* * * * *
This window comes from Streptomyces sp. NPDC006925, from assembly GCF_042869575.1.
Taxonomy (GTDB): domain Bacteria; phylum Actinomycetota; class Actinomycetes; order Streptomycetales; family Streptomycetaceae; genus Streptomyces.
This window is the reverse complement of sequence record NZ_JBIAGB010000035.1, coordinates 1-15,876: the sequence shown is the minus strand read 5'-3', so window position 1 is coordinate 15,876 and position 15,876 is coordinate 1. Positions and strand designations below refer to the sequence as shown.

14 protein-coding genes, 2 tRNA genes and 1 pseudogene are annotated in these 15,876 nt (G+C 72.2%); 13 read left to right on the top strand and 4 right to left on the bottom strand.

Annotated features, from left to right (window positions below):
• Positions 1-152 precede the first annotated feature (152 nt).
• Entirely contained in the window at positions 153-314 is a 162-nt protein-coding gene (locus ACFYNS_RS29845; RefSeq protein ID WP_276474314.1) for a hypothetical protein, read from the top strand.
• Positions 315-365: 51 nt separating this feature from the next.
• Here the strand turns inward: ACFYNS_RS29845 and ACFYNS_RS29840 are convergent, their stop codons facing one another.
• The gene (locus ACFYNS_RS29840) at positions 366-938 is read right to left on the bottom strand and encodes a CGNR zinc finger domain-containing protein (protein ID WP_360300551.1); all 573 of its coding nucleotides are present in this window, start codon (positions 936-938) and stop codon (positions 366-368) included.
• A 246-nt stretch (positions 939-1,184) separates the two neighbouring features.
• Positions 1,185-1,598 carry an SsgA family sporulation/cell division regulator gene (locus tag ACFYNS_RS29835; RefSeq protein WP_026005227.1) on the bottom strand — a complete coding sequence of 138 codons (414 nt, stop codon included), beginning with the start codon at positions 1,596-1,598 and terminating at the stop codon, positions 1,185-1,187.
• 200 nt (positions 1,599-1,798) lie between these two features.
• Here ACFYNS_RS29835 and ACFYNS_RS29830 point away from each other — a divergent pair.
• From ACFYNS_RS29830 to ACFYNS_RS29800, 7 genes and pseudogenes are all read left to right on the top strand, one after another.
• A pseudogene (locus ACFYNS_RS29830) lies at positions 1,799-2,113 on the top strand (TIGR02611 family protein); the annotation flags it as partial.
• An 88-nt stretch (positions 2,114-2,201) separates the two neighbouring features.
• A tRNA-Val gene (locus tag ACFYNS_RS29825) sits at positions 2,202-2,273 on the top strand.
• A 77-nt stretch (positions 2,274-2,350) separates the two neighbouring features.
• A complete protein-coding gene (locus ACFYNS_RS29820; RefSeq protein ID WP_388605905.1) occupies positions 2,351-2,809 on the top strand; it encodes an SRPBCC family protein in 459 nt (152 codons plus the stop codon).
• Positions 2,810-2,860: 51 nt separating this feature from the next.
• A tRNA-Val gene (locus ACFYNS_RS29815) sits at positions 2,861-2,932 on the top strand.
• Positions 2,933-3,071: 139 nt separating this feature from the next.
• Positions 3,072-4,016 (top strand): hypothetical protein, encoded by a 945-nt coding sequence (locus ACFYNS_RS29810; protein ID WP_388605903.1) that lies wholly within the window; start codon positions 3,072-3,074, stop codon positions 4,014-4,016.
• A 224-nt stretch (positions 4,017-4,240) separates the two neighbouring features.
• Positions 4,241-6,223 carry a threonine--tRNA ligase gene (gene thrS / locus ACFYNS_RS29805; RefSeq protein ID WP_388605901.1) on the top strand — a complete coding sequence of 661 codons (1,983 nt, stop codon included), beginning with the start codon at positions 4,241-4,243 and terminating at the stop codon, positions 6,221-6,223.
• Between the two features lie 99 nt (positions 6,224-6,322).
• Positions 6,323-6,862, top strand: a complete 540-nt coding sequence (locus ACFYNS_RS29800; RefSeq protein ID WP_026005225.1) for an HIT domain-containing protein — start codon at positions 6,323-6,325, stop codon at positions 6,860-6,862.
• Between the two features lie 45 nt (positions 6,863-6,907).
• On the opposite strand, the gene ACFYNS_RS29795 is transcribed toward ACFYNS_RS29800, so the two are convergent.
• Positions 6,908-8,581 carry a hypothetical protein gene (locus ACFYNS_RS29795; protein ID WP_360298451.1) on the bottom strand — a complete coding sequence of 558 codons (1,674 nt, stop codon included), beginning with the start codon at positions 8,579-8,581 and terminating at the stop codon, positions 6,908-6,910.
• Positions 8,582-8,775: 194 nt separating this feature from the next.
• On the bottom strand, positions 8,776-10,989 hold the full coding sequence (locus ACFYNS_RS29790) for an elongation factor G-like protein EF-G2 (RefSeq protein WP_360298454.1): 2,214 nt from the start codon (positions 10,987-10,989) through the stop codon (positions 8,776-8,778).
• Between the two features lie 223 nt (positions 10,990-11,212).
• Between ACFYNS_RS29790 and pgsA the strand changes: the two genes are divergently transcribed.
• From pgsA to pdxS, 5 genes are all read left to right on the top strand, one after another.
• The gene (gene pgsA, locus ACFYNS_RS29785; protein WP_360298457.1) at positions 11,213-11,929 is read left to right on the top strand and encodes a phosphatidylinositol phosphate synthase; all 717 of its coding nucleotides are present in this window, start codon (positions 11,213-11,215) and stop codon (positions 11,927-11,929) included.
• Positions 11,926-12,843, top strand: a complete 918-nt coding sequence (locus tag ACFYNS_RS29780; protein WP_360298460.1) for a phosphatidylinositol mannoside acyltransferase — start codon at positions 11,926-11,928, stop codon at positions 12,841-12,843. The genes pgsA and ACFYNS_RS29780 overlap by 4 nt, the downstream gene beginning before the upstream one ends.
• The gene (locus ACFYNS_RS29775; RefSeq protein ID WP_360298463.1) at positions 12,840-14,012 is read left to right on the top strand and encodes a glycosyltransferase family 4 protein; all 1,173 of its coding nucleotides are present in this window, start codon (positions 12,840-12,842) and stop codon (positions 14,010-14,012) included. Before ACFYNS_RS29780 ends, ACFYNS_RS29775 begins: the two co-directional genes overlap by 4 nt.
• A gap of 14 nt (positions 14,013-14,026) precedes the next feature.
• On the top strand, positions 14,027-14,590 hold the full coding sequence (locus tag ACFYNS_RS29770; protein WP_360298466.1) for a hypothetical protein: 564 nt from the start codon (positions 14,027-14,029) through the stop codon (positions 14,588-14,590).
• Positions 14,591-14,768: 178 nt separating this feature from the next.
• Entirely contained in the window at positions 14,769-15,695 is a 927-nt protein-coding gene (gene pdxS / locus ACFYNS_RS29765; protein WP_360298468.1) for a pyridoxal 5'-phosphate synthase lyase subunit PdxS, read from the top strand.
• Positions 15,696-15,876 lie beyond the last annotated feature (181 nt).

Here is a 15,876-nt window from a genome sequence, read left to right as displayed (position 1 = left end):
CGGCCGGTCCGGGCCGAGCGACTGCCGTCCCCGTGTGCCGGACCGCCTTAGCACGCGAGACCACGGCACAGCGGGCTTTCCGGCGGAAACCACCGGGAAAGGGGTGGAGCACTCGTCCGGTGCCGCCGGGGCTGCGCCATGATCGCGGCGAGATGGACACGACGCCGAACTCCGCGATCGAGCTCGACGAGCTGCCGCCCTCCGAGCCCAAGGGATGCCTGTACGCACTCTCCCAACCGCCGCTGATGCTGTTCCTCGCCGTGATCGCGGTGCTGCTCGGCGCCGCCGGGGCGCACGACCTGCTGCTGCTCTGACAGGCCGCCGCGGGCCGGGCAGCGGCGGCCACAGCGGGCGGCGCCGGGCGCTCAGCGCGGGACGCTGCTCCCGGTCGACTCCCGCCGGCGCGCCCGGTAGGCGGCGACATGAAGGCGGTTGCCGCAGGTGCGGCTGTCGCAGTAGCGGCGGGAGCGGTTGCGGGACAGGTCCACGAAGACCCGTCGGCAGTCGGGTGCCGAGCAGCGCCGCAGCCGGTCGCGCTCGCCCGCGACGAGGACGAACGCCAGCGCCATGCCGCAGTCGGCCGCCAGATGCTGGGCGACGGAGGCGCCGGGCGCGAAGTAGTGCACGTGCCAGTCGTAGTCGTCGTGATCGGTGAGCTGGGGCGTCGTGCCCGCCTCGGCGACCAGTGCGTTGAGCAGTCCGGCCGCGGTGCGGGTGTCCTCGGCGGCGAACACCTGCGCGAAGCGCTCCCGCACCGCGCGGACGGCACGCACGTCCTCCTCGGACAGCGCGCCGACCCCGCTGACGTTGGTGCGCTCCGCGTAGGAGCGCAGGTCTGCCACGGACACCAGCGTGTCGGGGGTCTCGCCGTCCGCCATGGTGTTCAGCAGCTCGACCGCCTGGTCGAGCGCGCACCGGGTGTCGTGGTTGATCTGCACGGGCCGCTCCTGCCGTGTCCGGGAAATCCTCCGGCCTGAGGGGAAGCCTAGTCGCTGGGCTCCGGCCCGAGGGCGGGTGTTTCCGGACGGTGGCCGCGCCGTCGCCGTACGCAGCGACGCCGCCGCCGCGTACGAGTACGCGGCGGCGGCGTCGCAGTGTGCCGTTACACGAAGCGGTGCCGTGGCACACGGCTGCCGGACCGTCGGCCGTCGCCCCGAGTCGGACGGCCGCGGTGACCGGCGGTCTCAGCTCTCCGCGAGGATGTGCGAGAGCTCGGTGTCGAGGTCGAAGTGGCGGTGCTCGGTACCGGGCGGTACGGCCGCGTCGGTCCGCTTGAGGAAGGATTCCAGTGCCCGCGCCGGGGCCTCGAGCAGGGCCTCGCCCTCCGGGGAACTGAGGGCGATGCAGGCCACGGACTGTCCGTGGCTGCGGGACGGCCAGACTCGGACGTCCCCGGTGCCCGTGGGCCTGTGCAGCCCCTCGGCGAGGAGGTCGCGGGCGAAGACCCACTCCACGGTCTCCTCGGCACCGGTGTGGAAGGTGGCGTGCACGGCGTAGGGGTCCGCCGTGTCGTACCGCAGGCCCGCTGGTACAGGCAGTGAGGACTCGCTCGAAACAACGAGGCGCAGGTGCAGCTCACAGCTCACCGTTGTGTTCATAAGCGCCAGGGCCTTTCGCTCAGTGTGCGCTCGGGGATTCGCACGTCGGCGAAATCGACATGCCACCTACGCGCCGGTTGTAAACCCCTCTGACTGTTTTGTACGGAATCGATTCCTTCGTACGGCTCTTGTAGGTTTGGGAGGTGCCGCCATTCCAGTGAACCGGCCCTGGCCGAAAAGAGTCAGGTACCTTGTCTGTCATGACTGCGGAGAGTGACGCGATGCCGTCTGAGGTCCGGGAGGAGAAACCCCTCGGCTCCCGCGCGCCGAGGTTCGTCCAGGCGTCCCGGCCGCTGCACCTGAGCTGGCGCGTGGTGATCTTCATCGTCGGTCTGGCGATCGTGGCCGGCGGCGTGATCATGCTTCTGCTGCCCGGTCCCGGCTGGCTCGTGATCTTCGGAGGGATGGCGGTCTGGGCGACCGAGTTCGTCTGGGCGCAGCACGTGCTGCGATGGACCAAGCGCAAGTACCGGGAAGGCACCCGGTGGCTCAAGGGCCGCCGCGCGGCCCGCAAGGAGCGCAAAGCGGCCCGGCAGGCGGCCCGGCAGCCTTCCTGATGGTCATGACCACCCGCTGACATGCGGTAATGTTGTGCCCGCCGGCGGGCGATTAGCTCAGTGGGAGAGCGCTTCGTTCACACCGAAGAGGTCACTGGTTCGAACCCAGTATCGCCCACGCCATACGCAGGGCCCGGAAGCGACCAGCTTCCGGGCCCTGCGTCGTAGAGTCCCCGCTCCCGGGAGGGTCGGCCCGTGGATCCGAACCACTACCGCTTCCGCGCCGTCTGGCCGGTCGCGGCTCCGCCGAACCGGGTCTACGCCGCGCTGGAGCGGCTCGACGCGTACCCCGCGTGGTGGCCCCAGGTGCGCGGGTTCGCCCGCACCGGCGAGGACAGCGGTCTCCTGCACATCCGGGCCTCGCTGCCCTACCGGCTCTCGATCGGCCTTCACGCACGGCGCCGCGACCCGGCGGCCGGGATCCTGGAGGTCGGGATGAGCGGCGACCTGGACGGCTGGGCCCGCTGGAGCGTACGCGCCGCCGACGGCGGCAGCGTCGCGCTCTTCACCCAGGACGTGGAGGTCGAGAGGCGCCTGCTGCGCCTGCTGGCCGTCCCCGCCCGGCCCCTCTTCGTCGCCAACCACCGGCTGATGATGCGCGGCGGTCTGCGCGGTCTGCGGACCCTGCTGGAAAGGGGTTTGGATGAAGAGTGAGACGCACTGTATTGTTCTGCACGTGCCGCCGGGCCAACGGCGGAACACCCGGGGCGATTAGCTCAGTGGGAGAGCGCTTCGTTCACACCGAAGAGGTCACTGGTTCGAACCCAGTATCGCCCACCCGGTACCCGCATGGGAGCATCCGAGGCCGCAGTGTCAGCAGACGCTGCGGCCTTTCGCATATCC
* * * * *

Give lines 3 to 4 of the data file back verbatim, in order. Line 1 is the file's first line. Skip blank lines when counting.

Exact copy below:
This window is the reverse complement of sequence record NZ_JBIAGB010000035.1, coordinates 1-15,876: the sequence shown is the minus strand read 5'-3', so window position 1 is coordinate 15,876 and position 15,876 is coordinate 1. Positions and strand designations below refer to the sequence as shown.

14 protein-coding genes, 2 tRNA genes and 1 pseudogene are annotated in these 15,876 nt (G+C 72.2%); 13 read left to right on the top strand and 4 right to left on the bottom strand.